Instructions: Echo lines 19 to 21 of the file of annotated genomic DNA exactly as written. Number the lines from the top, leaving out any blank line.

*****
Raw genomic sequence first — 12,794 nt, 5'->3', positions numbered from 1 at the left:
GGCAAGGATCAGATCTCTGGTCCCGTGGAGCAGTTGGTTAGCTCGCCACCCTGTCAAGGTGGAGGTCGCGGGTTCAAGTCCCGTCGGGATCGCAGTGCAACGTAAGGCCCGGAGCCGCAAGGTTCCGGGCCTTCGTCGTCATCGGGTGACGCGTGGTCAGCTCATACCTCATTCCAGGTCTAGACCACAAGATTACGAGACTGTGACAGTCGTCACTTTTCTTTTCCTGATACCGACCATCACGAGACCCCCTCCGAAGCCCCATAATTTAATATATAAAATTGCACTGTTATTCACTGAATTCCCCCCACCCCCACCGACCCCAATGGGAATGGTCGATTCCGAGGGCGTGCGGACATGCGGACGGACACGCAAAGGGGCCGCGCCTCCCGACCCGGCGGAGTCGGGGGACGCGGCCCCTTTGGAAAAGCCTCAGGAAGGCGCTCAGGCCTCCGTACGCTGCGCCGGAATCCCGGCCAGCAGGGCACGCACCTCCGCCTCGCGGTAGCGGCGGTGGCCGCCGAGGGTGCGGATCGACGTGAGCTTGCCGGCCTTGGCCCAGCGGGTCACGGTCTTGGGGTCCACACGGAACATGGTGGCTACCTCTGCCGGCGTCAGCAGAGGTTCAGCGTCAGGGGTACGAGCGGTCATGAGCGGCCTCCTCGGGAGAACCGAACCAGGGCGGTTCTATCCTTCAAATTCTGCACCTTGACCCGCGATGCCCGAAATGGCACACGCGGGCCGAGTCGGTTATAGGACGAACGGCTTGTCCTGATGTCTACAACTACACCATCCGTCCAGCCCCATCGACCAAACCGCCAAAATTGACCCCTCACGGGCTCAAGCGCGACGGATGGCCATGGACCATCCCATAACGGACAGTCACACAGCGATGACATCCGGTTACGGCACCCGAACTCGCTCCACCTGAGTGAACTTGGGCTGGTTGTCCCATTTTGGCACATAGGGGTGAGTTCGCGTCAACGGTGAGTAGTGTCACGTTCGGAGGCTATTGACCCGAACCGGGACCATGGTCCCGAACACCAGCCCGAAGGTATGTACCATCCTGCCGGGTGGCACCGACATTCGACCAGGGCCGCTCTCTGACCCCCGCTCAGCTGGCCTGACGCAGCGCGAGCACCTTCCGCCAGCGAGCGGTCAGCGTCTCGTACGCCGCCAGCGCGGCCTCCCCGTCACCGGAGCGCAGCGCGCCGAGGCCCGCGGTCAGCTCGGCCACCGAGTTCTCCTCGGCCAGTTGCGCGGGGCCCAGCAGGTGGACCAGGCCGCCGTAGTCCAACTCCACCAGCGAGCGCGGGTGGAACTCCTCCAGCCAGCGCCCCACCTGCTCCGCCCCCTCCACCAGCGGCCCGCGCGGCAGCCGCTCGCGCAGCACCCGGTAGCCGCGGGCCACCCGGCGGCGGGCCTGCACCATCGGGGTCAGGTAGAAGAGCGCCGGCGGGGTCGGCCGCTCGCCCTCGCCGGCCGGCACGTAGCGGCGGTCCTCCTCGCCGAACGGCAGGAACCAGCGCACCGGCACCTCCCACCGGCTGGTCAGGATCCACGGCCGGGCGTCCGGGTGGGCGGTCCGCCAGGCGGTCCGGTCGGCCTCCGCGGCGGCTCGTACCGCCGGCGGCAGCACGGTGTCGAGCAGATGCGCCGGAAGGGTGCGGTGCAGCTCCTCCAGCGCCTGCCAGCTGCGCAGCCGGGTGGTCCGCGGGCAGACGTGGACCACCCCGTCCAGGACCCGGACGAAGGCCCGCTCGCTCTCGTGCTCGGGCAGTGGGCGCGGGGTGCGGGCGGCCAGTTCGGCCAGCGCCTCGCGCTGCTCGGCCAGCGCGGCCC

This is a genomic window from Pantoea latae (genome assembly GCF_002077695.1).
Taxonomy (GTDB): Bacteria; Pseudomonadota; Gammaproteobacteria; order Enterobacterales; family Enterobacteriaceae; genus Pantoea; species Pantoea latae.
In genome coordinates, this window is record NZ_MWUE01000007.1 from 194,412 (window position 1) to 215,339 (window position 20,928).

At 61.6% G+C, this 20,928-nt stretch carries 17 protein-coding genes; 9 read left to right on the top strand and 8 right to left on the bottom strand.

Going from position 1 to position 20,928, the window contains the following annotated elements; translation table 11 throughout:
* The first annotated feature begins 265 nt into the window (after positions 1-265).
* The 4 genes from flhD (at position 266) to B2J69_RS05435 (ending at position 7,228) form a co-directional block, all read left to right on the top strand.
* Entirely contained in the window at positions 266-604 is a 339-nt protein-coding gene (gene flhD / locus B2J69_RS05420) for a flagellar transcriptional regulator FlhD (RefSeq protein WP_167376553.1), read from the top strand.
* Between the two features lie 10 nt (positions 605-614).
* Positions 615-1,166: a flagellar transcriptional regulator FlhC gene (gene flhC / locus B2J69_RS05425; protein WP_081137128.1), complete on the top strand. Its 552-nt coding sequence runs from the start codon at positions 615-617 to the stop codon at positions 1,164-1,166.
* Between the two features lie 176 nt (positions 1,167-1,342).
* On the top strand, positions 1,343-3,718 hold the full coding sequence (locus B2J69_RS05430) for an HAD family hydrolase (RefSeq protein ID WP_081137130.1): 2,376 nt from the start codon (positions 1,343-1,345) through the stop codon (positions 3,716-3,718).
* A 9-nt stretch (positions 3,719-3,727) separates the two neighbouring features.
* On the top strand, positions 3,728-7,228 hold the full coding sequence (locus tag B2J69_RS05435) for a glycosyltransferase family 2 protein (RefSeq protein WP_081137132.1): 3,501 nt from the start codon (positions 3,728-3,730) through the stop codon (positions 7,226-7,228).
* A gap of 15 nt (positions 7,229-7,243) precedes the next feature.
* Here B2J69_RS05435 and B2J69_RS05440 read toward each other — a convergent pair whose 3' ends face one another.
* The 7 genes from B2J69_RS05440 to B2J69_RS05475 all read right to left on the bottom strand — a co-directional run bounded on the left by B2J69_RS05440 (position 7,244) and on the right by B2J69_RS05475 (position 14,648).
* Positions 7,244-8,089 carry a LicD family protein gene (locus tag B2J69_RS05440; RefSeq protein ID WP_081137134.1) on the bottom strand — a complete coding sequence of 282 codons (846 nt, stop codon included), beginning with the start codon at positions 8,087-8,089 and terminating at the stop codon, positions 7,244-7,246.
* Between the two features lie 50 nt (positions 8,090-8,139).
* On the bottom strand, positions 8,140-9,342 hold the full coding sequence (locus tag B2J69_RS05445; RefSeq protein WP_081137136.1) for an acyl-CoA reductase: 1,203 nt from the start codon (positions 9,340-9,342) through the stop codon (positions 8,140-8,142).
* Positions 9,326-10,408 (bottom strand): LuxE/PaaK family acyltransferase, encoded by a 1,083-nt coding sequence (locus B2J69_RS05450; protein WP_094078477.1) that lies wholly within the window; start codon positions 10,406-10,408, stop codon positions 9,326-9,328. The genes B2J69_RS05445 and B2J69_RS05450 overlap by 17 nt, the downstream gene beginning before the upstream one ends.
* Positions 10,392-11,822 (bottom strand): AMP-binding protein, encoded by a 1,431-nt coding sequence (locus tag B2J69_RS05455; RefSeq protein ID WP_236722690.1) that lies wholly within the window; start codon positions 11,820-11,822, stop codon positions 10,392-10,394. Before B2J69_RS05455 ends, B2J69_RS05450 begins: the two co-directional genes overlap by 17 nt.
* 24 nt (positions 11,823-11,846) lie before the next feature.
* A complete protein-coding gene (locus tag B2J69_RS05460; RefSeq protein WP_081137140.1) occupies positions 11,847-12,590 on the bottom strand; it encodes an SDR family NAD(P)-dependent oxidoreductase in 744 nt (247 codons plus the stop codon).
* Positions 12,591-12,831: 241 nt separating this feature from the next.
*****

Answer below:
* The 7 genes from B2J69_RS05440 to B2J69_RS05475 all read right to left on the bottom strand — a co-directional run bounded on the left by B2J69_RS05440 (position 7,244) and on the right by B2J69_RS05475 (position 14,648).
* Positions 7,244-8,089 carry a LicD family protein gene (locus tag B2J69_RS05440; RefSeq protein ID WP_081137134.1) on the bottom strand — a complete coding sequence of 282 codons (846 nt, stop codon included), beginning with the start codon at positions 8,087-8,089 and terminating at the stop codon, positions 7,244-7,246.
* Between the two features lie 50 nt (positions 8,090-8,139).